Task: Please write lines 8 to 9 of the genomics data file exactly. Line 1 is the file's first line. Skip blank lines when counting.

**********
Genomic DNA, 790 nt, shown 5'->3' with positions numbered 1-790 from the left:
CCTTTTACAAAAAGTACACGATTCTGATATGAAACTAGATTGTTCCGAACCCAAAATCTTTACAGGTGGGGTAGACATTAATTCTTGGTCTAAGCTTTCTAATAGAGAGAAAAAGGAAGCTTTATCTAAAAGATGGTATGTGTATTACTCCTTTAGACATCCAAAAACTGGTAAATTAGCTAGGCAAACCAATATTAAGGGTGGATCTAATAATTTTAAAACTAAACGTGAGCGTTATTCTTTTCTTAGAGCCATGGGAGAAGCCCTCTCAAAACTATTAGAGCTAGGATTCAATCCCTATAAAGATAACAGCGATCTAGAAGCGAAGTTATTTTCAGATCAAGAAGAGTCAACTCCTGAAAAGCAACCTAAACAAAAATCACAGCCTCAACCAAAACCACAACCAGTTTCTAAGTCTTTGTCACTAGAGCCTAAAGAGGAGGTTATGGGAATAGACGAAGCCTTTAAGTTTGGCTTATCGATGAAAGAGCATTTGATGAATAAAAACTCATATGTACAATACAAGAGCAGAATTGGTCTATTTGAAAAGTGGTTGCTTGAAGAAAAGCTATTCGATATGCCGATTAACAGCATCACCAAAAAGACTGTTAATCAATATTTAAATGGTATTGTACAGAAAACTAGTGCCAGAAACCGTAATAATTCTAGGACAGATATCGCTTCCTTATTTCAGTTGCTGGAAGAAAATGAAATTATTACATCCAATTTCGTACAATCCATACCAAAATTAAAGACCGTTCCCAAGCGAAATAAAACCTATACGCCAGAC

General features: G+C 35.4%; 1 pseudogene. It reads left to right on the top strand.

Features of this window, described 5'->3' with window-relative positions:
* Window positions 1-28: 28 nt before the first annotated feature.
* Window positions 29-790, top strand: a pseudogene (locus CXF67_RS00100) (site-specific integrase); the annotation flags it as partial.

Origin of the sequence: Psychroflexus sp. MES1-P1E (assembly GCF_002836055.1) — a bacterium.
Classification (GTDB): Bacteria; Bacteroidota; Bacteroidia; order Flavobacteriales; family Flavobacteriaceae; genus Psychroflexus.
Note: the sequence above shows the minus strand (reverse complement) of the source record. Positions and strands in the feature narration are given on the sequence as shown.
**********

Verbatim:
Classification (GTDB): Bacteria; Bacteroidota; Bacteroidia; order Flavobacteriales; family Flavobacteriaceae; genus Psychroflexus.
Note: the sequence above shows the minus strand (reverse complement) of the source record. Positions and strands in the feature narration are given on the sequence as shown.